Tech Mahindra acquired the shares through its wholly owned subsidiary Venturbay Consultants into which it pumped in Rs 30.5 bn as equity capital for this purpose. (The startling aspect of this equity infusion into Venturbay is that the 30.5 m shares of Venturbay of Rs 10 each, and a newly promoted company at that, were acquired at the rate of Rs 999.63 per share!). The Satyam shares were acquired at Rs 58.90 per share which is way below the current ruling price for the share. The cash that it generates from operations will more than suffice to pay off this debt in the current year, if the company chooses to do so.
The BT quirk
Tech Mahindra appears to have a very discomforting, and a ‘guru shishya' relationship of sorts with British Telecom. The company is either advancing large sums of money to BT for getting future contracts, or, BT in turn is tossing over large sums to Tech Mahindra as advance for contract work. In one of its footnotes it merely states that a customer (presumably to be read as BT) has restructured long term contracts with the company from April 1, 2009 involving changes in all contract terms. As per the amended contracts, the customer has paid restructuring fees of Rs 9.7 bn. An amount of Rs 2 bn from this is being recognized as revenue for the year FY10, and the balance is carried forward as deferred revenue. What is one to make of all this please? What is the deal here? And, why does it resort to this cloak and dagger method of going about revealing material information to its shareholders?
The subsidiary route
In an effort to spread its footprint into foreign shores, Tech Mahindra has 12 software subsidiaries across several continents. Two of these were acquired by the company while the rest were engineered by the mother hen herself. Tech Mahindra also subcontracts some of its software development work to 3 of its overseas subsidiaries. But barring the American subsidiary, which is the company's biggest subcontractor, the others are mere pawns in the game as yet, in terms of revenue generation. They will obviously take time to get into the right groove. The American subsidiary for the matter of record rang up revenues of Rs 4.1 bn. What is also common to all of them barring CanvasM Technologies, is that they all have very miniscule paid up capitals - which makes one wonder how serious Tech Mahindra is as yet about their role in its well being.
Thankfully, all the subsidiaries are also making a profit of sorts, as is the German subsidiary. Inexplicably though, Tech Mahindra continues with a provision of Rs 354 m towards the diminution in the value of its investment in its German subsidiary, even though the German subsidiary is now solvent, at least from the reserves point of view. It would help if the parent gave at least a bird's eye view of what it has in store for its siblings in the foreseeable future. Obviously there is a game plan, hence their incorporation.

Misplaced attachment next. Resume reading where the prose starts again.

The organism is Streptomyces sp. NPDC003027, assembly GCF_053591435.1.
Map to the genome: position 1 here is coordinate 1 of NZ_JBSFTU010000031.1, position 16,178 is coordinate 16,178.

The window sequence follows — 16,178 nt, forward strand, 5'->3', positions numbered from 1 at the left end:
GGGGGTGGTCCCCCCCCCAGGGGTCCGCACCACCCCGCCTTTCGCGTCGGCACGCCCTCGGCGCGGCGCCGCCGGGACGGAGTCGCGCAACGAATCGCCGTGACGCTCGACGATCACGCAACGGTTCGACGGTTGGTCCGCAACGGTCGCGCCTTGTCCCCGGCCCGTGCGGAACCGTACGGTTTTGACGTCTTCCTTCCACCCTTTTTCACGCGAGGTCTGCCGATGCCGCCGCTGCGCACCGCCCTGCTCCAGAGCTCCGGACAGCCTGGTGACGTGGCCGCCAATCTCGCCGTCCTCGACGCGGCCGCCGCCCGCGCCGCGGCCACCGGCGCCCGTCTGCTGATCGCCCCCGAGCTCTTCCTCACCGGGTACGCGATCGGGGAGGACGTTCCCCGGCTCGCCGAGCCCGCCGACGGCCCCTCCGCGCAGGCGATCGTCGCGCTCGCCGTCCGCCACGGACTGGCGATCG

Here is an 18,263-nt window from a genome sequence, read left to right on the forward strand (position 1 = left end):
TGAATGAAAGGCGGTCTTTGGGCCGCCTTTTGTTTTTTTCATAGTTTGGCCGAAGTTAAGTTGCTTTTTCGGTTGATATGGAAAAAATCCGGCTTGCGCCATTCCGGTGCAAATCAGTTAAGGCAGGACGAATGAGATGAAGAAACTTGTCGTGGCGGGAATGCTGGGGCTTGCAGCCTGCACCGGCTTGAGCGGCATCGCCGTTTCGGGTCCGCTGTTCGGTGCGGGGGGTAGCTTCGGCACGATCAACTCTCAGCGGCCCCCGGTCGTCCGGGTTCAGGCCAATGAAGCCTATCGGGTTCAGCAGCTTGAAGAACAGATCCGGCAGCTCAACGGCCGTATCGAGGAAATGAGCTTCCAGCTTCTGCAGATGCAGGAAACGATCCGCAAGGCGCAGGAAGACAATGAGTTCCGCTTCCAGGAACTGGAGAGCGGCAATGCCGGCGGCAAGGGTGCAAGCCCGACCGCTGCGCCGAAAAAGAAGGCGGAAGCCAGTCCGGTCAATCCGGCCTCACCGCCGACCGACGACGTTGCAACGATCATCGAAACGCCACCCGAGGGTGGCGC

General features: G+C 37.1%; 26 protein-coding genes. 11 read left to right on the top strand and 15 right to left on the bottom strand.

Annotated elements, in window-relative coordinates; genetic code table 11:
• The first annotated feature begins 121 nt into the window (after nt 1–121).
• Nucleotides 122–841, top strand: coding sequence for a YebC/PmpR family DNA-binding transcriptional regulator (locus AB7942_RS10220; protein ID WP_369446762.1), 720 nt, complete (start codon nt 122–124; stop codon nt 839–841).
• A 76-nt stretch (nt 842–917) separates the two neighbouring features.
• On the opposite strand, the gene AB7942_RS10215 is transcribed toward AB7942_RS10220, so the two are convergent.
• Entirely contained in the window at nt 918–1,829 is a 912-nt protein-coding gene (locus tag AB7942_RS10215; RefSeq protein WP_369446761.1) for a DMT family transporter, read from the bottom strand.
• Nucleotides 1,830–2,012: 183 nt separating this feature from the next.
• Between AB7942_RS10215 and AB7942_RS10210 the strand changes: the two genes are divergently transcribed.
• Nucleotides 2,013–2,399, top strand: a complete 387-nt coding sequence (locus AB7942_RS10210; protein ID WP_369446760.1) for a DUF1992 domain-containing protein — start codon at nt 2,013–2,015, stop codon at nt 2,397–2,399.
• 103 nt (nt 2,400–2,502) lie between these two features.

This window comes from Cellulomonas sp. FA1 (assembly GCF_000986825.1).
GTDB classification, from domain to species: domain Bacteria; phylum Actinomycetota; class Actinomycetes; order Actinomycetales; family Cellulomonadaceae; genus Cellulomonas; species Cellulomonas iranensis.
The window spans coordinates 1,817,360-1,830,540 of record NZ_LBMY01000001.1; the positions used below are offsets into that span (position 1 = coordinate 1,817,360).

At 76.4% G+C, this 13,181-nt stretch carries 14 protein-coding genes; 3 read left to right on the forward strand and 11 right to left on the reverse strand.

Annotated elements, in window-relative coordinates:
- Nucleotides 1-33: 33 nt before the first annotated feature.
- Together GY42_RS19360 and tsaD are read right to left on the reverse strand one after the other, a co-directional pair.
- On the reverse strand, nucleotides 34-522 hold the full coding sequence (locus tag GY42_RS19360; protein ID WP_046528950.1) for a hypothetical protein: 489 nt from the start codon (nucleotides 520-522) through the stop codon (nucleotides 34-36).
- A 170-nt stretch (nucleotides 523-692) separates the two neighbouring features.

Not adding up
Collectively these subsidiaries rang up a turnover of Rs 8.9 bn, and posted a negative pre-tax bottom-line of Rs 218 m and a post tax negative of Rs 342 m. The overall negative post tax was only because of the loss sustained by Venturbay Consultants. But the consolidated statement of the group gives a different set of numbers, when these figures are aggregated with that of the parent. Even the paid up capital of Venturbay Consultants is shown as Rs 304 m in the subsidiary statements, when the parent has actually invested Rs 3.5 bn in Venturbay's equity capital. Venturbay is also shown as having reserves of Rs 30.1 bn - which could well aver to the share premium reserves! There are several other such entries in the subsidiary statements which appear to be at odds with the figures shown in the parent's balance sheet. But such are the indefatigable of the world, and it makes no sense to try and change its working.
Disclosure: Please note that I am a shareholder of this company
This column "Cool Hand Luke" is written by Luke Verghese. Luke has been a business journalist, financial analyst and knowledge management head with a professional experience of more than 20 years. An avid watcher of the stock market, he has written extensively on stock market trends. His articles have featured in Business Standard, Financial Express and Fortune India amongst others. He has also been the Deputy Editor, Fortune India and the Financial Editor of The Business and Political Observer.